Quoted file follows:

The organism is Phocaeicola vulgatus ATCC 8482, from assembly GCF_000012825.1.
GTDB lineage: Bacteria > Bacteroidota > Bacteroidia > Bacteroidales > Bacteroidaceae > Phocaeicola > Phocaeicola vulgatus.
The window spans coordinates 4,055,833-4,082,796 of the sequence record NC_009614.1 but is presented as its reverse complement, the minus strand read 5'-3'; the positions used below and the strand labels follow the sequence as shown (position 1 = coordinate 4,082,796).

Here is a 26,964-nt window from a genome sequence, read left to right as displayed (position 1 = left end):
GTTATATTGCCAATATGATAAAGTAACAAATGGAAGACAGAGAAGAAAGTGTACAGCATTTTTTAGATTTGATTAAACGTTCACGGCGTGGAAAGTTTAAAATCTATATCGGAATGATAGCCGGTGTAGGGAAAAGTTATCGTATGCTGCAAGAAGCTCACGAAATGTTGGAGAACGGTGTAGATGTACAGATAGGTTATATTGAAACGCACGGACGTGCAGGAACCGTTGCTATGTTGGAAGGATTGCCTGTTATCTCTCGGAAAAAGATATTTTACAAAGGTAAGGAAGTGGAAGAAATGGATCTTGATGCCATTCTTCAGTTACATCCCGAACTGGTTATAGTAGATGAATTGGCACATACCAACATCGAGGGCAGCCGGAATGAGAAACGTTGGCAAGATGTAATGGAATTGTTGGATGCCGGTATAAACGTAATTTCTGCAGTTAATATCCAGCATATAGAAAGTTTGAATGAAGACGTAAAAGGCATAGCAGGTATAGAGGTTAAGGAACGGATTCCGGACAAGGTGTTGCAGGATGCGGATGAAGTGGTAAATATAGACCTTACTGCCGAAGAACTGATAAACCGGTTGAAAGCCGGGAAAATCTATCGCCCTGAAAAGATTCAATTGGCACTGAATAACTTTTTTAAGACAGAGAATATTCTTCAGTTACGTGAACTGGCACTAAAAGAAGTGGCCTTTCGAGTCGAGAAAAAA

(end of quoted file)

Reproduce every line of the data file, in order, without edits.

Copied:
The organism is Phocaeicola vulgatus ATCC 8482, from assembly GCF_000012825.1.
GTDB lineage: Bacteria > Bacteroidota > Bacteroidia > Bacteroidales > Bacteroidaceae > Phocaeicola > Phocaeicola vulgatus.
The window spans coordinates 4,055,833-4,082,796 of the sequence record NC_009614.1 but is presented as its reverse complement, the minus strand read 5'-3'; the positions used below and the strand labels follow the sequence as shown (position 1 = coordinate 4,082,796).

Here is a 26,964-nt window from a genome sequence, read left to right as displayed (position 1 = left end):
GTTATATTGCCAATATGATAAAGTAACAAATGGAAGACAGAGAAGAAAGTGTACAGCATTTTTTAGATTTGATTAAACGTTCACGGCGTGGAAAGTTTAAAATCTATATCGGAATGATAGCCGGTGTAGGGAAAAGTTATCGTATGCTGCAAGAAGCTCACGAAATGTTGGAGAACGGTGTAGATGTACAGATAGGTTATATTGAAACGCACGGACGTGCAGGAACCGTTGCTATGTTGGAAGGATTGCCTGTTATCTCTCGGAAAAAGATATTTTACAAAGGTAAGGAAGTGGAAGAAATGGATCTTGATGCCATTCTTCAGTTACATCCCGAACTGGTTATAGTAGATGAATTGGCACATACCAACATCGAGGGCAGCCGGAATGAGAAACGTTGGCAAGATGTAATGGAATTGTTGGATGCCGGTATAAACGTAATTTCTGCAGTTAATATCCAGCATATAGAAAGTTTGAATGAAGACGTAAAAGGCATAGCAGGTATAGAGGTTAAGGAACGGATTCCGGACAAGGTGTTGCAGGATGCGGATGAAGTGGTAAATATAGACCTTACTGCCGAAGAACTGATAAACCGGTTGAAAGCCGGGAAAATCTATCGCCCTGAAAAGATTCAATTGGCACTGAATAACTTTTTTAAGACAGAGAATATTCTTCAGTTACGTGAACTGGCACTAAAAGAAGTGGCCTTTCGAGTCGAGAAAAAA